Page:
Recently I found an alternative extension method on SO which accepts the controller class and a controller method as parameters, rather than their names as strings:

public static MvcHtmlString ActionLink<TController>(
    this HtmlHelper htmlHelper,
    Expression<Action<TController>> expression, 
    string linkText, 
    object routeValues, 
    object htmlAttributes) where TController : Controller
    var urlHelper = 
        new UrlHelper(htmlHelper.ViewContext.RequestContext, 

    var attributes = AnonymousObjectToKeyValue(htmlAttributes);

    var link = new TagBuilder("a");

    string actionName = ExpressionHelper.GetExpressionText(expression);
    string controllerName = 
        typeof(TController).Name.Replace("Controller", "");

        urlHelper.Action(actionName, controllerName, routeValues));
    link.MergeAttributes(attributes, true);

    return new MvcHtmlString(link.ToString());

private static Dictionary<string, object> AnonymousObjectToKeyValue(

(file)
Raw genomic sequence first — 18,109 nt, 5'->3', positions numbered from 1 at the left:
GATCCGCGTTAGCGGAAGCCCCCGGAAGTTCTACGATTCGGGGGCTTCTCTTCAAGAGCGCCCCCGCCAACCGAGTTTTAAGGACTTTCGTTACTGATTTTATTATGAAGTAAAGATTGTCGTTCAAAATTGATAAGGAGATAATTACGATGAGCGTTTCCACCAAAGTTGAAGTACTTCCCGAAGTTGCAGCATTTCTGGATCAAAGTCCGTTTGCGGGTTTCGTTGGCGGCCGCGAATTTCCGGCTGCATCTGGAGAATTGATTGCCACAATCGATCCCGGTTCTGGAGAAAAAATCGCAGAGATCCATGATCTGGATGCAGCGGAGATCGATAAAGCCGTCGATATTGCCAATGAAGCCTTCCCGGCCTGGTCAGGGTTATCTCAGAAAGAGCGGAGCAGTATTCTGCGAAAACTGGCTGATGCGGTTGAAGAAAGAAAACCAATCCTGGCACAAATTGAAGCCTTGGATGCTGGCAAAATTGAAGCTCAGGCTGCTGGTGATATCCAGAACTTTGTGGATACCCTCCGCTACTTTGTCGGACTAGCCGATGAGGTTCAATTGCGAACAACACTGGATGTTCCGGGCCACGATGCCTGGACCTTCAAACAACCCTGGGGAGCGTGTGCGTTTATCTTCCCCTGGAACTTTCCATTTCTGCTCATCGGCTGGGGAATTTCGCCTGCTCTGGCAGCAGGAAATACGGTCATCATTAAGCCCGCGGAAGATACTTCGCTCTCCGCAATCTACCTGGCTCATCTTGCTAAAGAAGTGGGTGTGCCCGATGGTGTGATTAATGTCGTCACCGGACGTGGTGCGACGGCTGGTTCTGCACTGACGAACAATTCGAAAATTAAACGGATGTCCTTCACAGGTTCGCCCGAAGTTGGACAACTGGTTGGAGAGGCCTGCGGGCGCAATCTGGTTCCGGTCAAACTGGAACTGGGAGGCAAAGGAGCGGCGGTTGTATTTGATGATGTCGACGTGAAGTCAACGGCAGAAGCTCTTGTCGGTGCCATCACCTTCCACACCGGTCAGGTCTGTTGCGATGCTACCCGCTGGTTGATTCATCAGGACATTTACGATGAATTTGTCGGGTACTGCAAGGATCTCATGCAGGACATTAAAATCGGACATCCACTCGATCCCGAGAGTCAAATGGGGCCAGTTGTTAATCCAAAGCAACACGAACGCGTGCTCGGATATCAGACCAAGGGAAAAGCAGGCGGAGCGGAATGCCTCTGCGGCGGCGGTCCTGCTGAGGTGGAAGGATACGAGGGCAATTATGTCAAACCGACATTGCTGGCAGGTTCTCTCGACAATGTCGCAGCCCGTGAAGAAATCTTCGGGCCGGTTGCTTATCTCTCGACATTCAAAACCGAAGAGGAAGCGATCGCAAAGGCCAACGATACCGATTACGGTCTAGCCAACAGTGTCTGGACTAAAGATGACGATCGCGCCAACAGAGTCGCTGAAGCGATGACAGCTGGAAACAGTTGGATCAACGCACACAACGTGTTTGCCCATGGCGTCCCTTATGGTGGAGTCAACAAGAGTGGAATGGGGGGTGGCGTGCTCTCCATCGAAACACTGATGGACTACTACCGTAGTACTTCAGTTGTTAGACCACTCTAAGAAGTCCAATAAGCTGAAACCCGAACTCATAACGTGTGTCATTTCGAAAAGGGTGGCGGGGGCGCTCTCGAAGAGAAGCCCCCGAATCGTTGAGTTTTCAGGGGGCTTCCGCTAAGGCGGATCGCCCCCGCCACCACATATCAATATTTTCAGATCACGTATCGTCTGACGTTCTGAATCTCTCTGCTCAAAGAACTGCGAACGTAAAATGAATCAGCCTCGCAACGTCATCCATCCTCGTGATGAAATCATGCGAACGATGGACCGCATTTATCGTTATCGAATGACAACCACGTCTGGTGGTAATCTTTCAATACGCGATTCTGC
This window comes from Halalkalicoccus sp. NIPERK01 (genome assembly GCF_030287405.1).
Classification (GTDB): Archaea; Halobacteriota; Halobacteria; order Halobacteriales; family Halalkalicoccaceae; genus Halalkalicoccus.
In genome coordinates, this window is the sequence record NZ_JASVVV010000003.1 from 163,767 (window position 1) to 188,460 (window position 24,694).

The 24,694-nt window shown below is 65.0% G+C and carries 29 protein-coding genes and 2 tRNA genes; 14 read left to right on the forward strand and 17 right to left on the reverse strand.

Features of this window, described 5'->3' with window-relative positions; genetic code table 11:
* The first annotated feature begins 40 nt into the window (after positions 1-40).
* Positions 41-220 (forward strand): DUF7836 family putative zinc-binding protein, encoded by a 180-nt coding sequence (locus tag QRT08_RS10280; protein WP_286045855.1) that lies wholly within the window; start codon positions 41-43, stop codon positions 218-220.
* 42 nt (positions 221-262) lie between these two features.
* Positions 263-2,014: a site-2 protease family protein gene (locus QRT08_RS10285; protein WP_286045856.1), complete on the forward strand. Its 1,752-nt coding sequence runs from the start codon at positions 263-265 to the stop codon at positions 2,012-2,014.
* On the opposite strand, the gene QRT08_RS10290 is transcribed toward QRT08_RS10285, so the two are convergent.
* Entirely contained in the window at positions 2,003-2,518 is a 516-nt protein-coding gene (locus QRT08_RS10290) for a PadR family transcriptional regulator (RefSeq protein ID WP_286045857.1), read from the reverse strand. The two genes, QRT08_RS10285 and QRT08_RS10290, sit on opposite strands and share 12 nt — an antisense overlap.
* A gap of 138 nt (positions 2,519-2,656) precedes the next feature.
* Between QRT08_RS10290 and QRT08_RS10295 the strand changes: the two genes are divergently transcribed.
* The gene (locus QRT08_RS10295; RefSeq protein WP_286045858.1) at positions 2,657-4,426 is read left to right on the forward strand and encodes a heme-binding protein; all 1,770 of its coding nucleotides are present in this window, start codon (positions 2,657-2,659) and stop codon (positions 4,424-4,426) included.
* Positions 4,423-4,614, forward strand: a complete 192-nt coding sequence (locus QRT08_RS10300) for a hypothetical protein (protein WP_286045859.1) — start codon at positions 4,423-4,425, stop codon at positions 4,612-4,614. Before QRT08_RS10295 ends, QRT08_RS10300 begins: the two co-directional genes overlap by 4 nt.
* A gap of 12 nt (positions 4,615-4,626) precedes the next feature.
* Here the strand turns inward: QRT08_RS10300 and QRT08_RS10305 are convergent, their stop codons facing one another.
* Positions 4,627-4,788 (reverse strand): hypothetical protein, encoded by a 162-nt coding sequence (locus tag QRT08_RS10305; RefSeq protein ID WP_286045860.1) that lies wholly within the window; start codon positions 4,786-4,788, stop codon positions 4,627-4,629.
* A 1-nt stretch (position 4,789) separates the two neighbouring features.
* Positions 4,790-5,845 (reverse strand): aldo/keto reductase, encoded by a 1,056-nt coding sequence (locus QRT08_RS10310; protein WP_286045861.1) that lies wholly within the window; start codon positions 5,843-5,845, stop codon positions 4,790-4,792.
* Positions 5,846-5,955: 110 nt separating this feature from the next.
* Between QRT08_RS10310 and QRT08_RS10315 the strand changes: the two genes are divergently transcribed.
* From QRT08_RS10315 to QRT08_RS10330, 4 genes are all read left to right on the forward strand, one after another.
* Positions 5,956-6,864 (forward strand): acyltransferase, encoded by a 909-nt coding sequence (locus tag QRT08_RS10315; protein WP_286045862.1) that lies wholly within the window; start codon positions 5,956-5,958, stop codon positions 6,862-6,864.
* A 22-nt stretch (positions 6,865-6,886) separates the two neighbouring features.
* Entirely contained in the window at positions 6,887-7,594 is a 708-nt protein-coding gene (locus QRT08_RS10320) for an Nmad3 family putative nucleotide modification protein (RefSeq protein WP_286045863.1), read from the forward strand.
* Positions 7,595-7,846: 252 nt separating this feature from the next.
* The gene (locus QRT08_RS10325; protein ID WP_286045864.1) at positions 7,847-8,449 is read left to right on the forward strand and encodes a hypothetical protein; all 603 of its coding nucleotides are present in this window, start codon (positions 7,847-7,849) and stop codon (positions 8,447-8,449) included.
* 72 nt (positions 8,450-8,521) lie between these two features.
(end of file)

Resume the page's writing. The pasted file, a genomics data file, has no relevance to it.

object anonymousObject)
    var dictionary = new Dictionary<string, object>();
    if (anonymousObject == null) return dictionary;
    foreach (PropertyDescriptor propertyDescriptor in 
    return dictionary;

Personally, I prefer the single-action controller approach, as sketched here, or here, for example, where each action is implemented by a separate controller class. The meaning of the ActionLink() parameters changes such that the controllerName parameter is really a sub-namespace, and actionName is the controller class name.

Then we can simply extract the last part of the namespace and the class name of the controller class name, and pass everything else to MVC’s Html.ActionLink():